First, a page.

Fourteenth Sunday in Ordinary Time - Fr. Joe
July 8th, 2023 - 5:00 PM, July 9th,2023 - 8:30 AM

Audio Recording


Today’s readings are about God re-establishing his kingdom.
And so in the readings,
we get presented with various promises, and reminders, and welcoming invitations,
all of which are meant to encourage and lead us into relationship,
with the Father through His Son.
It’s all very nice.
It’s a nice message, but does it communicate to everyone?
Can it communicate to everyone?
If one of us were to go to one of the millions of trafficked human beings in the world and tell them that they can take off their yoke of slavery and put on the easy yoke of Christ, would this really make a difference?
Would saying this to them really change anything regarding their situation?

Speaking of slavery, St. Paul reminds us of the former slavery we belonged to, when we lived according to the flesh.
But now, he says, we live in the Spirit.
At least, he tells us that we live in the Spirit, so long as we have the Spirit of God.
And we have the Spirit of God, so long as we put to death the deeds of the body.
This means that we have the Spirit of God, so long as our faith aligns with our works.
Life according to the flesh is slavery.
Life according to the Spirit is freedom.
And we have life in the Spirit,
so long as our faith in the Spirit corresponds with our works.
In reality, of course, none of us does this perfectly.
For instance, I believe I can become a bit healthier if I start lifting weights and stop eating powdered donuts.
In fact, I know I can become healthier if I do these things.
I can go so far as imagining myself in the gym, putting chalk on my hands to ready myself
to do an exercise,
but then the thought of having that delightful powdery sugar from a donut on my hands comes to my imagination.
And so I have a choice, gym chalk and exercise, or powdery donuts and a tv show.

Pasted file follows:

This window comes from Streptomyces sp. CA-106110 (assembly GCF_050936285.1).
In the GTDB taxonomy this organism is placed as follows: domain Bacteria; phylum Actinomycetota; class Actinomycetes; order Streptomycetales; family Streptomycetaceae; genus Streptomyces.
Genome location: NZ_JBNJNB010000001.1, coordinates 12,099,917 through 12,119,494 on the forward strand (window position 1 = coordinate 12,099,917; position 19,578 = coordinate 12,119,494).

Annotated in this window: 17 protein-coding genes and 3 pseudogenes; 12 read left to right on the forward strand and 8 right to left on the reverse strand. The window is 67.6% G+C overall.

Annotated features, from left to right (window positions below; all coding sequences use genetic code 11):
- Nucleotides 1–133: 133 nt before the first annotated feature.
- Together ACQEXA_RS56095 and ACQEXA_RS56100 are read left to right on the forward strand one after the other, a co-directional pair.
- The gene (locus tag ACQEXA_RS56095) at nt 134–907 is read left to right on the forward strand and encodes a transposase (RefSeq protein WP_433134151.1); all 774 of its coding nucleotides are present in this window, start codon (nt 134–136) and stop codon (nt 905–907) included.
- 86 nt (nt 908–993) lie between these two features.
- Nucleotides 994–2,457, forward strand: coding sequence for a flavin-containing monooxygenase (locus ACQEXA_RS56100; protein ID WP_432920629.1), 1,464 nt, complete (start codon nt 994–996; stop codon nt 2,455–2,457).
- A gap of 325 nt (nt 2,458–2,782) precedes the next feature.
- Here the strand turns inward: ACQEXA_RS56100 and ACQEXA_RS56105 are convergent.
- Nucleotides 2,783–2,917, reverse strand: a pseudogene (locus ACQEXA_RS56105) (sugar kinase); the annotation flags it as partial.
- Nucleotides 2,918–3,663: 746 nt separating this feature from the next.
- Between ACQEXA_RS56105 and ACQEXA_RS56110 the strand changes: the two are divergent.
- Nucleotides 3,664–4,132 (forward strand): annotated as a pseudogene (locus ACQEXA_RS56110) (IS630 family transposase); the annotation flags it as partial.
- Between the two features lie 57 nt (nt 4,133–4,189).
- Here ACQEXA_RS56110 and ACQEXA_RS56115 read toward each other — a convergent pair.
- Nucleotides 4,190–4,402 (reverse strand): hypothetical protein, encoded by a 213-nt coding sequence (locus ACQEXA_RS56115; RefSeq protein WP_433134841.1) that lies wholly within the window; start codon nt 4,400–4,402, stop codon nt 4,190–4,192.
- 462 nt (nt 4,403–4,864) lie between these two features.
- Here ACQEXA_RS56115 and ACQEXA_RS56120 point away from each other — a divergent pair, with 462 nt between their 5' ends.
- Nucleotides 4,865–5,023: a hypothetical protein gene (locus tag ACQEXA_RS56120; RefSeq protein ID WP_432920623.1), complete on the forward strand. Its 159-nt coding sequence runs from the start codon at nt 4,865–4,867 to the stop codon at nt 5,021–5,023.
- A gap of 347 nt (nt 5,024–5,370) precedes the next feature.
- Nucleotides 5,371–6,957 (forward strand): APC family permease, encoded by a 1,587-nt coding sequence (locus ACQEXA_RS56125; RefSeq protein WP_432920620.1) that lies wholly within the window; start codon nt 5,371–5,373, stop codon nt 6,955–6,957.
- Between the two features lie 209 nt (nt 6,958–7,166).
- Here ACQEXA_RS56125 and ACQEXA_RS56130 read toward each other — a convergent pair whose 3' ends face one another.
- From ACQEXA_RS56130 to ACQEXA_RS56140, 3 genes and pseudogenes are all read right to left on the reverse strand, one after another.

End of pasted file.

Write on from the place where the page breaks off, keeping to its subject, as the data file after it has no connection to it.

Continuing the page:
As is apparent,
having a correspondence between belief and works, is easier said than done.
And it’s easier said than done, because of what’s valued.
I know how to be healthier.
But then I go ahead anyways and make what I hope is a small sacrifice of what would be an improvement in health,
I make that sacrifice in exchange for the relaxing enjoyment of a snack and a tv show.
Surely once in a while isn’t detrimental.
But this can quickly become a habit.
And when it becomes a habit,
and it’s been a few months of no exercise and lots of snacks,
the result becomes apparent:
I’ve made a huge sacrifice in the form of many smaller ones.
And as easy as it can be to fall into unhealthy physical habits,
it’s even easier to fall into unhealthy spiritual habits.
And it’s easier to fall into unhealthy spiritual habits,
because it’s not so readily apparent, when we’re making larger sacrifices
on the spiritual level as compared to the physical.
It’s obvious when someone decides to pass on exercise and eat a snack and watch tv instead.
But, when a habit forms,
oftentimes even the presence of that moment of decision-making
between exercising or not exercising,
that moment of decision-making may go away,
because the decision is already well-informed by the habit.
The habit removes the capacity to make a decision that is truly free from the habit’s influence.
And then suddenly, a spiritual sacrifice has been made, without any awareness.
The option of getting to choose to be healthy, in a sense,
dies to the formed habit,
that convinces one of an already-made decision,
a decision made according to the habit’s preference.
Such is one example of the blind ease
at which a spiritual sacrifice can be unwittingly made.
But the fact remains, some yokes of slavery are easier to remove than others.
Recall again the millions and millions of modern-day slaves who,
when hearing the words of Christ to take on his yoke, don’t have the option to take off
the yoke they currently wear.
The consideration can make the decision between gym chalk or powdery donuts pretty pathetic.
Some spiritual battles are undoubtedly much, much greater than others.

Today’s readings are about God re-establishing his kingdom.
Our first reading promises a time when war and strife will end,
when the Lord will conquer all evils with his peace,
not rendering evil for evil, but conquering evil with goodness.
And when we pray the Our Father, we say the words, “thy kingdom come,”
in hope of that time when Christ’s peace will reign in its fulness.
And certainly, these words from the Our Father can be said in hope
for a time when it’s easy to make the right decision
between exercise, or tv and a snack.
But perhaps it’s even more spiritually important
to think a little bit less about my own minor struggles,
and to think a little bit more about those who live
in the worst forms of slavery.
Perhaps it's more spiritually important to think of those people,
when I’m praying the Our Father, and hoping for that time
of everlasting freedom and peace to finally arrive.
What a minor sacrifice, in the hope of a great good, that would be.